There's a recurring dream that I just can't shake, and it haunts me: I've been called to step into a ballet performance last-minute, but something gets in my way. Usually, I forget one pointe shoe. Or I can't find my costume headpiece. Or I literally can't drive to the theatre. This dream taps into my general anxiety about being late to events or unprepared, so I'm usually paranoid the next day after that my dream is going to come true.
If I could just realise that it was a dream during the dream and do something to change the outcome, then my nights would probably be way more exciting and less anxiety-inducing. (Imagine all of the fun I could have dancing in my dreams!) Well, lots of people are able to consciously manipulate their dreams at night — or at least, they say that they can — and it's called, lucid dreaming.
There's a good chance that you've had a "lucid" dream before, but didn't realise there was a name for it. In studies, about 70-80% of people report having a lucid dream before, and even kids say that they've had them. According to the National Sleep Foundation, lucid dreaming tends to be more common in people with narcolepsy. "It's something that happens to a lot of people, but because we don’t talk about dreams very much, a lot of people have never heard of the term lucid dreaming or don’t understand what it means," says Robert Waggoner, president of the International Association for the Study of Dreams, and author of Lucid Dreaming - Gateway to the Inner Self.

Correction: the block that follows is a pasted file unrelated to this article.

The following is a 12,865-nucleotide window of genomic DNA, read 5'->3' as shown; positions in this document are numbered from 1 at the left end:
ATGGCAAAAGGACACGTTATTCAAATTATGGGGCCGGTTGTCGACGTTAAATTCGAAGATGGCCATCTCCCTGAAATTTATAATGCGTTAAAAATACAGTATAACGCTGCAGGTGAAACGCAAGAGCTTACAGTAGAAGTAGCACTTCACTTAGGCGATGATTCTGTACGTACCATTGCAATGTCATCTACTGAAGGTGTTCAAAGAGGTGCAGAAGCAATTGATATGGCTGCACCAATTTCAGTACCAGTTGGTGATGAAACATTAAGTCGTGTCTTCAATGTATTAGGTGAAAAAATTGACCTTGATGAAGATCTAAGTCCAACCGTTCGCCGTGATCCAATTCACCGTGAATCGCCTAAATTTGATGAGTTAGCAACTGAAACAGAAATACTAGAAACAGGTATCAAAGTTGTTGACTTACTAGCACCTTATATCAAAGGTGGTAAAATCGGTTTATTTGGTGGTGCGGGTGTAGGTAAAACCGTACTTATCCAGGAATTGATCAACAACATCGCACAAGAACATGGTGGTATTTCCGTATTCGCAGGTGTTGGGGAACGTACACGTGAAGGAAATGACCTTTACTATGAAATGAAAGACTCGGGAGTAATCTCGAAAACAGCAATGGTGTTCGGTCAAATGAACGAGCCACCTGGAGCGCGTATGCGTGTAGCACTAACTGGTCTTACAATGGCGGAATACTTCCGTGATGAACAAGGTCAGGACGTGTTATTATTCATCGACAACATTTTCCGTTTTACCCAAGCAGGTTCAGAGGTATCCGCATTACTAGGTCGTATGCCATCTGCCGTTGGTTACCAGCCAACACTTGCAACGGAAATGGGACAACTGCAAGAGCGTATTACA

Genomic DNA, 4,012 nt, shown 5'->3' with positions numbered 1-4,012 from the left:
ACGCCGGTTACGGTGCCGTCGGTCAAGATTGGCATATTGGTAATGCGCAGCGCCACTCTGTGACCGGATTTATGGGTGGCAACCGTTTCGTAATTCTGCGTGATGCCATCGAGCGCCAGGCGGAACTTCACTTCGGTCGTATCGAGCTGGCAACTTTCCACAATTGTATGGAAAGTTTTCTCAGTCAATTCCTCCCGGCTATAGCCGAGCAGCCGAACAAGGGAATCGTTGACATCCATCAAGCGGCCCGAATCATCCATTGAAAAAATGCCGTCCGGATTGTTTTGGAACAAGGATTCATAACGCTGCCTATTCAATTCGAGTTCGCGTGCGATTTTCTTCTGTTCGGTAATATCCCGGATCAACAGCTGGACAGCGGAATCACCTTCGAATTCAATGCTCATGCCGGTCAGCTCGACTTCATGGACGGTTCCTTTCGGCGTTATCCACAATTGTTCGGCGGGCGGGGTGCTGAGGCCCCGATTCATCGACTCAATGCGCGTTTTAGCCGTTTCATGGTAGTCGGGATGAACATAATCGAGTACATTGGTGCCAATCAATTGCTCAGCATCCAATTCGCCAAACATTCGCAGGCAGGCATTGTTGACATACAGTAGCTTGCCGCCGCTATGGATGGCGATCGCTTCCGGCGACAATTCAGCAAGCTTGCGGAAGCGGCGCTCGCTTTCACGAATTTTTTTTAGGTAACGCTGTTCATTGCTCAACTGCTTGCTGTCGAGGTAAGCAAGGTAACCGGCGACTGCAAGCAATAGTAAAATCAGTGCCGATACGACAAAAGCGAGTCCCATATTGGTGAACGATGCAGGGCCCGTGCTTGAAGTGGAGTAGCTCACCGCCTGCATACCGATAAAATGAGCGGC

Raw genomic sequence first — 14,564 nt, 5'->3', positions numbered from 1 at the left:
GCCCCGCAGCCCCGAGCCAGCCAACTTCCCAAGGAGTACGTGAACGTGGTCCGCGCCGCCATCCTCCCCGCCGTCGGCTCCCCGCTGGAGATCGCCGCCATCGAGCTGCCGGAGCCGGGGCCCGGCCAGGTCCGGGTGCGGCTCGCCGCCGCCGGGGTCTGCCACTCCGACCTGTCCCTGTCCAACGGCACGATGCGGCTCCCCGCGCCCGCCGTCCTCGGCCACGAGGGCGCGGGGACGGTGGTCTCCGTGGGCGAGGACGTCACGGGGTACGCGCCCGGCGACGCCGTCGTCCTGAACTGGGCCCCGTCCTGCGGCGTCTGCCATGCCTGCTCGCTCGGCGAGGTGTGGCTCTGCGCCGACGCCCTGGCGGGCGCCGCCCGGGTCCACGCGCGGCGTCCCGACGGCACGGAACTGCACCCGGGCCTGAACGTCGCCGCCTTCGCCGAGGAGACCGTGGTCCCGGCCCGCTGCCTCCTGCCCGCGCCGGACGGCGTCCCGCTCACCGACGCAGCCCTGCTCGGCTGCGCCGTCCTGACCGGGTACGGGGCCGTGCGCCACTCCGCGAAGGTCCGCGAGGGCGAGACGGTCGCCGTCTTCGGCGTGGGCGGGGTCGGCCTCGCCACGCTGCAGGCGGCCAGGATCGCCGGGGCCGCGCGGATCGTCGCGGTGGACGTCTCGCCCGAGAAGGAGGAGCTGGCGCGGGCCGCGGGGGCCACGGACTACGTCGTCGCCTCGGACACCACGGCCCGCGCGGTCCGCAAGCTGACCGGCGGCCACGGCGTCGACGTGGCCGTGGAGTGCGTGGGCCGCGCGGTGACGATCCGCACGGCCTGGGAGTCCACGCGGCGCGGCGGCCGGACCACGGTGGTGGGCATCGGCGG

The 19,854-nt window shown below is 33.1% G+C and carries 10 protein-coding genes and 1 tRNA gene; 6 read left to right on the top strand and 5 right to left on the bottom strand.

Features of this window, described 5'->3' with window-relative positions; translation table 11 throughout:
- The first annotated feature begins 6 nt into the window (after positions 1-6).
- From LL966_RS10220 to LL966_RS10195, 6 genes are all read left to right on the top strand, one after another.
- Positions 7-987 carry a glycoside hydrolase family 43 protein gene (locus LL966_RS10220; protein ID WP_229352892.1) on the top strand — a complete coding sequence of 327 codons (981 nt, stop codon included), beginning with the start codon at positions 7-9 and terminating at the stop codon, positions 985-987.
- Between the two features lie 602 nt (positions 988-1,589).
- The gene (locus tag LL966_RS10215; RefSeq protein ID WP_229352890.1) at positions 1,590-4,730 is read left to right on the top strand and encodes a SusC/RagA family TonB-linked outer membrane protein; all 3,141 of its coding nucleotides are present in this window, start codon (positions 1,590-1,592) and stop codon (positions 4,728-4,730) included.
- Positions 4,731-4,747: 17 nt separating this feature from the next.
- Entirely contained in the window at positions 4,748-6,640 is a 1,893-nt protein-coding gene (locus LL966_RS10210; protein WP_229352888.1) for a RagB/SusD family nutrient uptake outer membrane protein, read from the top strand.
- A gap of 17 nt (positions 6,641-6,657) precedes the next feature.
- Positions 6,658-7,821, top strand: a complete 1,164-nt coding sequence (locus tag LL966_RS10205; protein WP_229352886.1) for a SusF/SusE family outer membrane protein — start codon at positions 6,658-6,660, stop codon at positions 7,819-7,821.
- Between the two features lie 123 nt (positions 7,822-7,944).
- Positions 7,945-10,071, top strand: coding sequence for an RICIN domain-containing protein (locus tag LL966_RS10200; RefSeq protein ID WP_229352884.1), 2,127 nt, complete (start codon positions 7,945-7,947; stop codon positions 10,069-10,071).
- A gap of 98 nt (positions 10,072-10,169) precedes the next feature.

Essentially, lucid dreaming means that you realise within a dream state that you're dreaming, Waggoner says. "You literally stop in the dream and think, Wait a second, this is a dream, because in most dreams we just accept whatever happens," he says. In a lucid dream, you have conscious knowledge that you're dreaming, which allows you to decide what to do and how you respond, plus conduct experiments, he says. "You can do most anything; sky's the limit," he says.
To newbies, lucid dreaming might sound fake — or at the very least, out of touch with reality. But there's neurological evidence that lucid dreaming is a thing. Specifically, there have been studies that examine brain activity through an EEG machine while people lucid dream. During a normal dream, the cerebral cortex is usually dormant, or there's hardly any activity, Waggoner says. But during a lucid dream, the parts of the brain associated with self-assessment and decision-making suddenly become active and light up, he says. This means that lucid dreaming is a "hybrid state of consciousness," because you're not waking or dreaming, you're at an in-between state, he says.
It makes sense why people are so into the idea of lucid dreaming; who doesn't want to control their subconscious and have superhuman abilities? Anecdotally, people on Reddit say that they can change their dreams mid-dream, plan to have lucid dreams, and even play games during their dreams. But there's also a more practical application for lucid dreaming. Some therapists have used lucid dreaming to help people with recurring nightmares or post-traumatic stress disorder (PTSD), Waggoner says. Or in some cases, people have conquered phobias using lucid dreaming, he says.
If you want to try lucid dreaming, Waggoner suggests a technique that he's used for years, and it involves your hands. Before bed, look at your hands and tell yourself, Tonight in my dreams, I'll see my hands and realise I'm dreaming, over and over like a mantra until you fall asleep. After a few nights of doing this, you might notice your hands during your dream, which is a signal that you're lucidly aware, he says. You can use the "power of suggestion," and make your mantra more along the lines of, Tonight I'll be more critically aware. When I see something strange, I'll realise this is a dream, he suggests. Also, writing down your dreams in the morning is a good strategy, so you have better "dream recall," he says.
Look out, anxiety dreams, you're about to catch these hands.